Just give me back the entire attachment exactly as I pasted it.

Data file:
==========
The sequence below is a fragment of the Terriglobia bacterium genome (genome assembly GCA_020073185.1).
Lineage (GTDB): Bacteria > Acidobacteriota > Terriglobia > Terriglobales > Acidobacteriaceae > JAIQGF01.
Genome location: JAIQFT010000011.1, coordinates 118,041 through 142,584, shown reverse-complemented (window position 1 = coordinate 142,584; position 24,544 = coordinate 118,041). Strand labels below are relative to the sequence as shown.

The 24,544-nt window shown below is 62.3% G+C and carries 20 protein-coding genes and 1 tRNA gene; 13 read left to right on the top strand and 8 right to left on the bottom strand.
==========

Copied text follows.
The sequence below is a fragment of the Terriglobia bacterium genome (genome assembly GCA_020073185.1).
Lineage (GTDB): Bacteria > Acidobacteriota > Terriglobia > Terriglobales > Acidobacteriaceae > JAIQGF01.
Genome location: JAIQFT010000011.1, coordinates 118,041 through 142,584, shown reverse-complemented (window position 1 = coordinate 142,584; position 24,544 = coordinate 118,041). Strand labels below are relative to the sequence as shown.

The 24,544-nt window shown below is 62.3% G+C and carries 20 protein-coding genes and 1 tRNA gene; 13 read left to right on the top strand and 8 right to left on the bottom strand.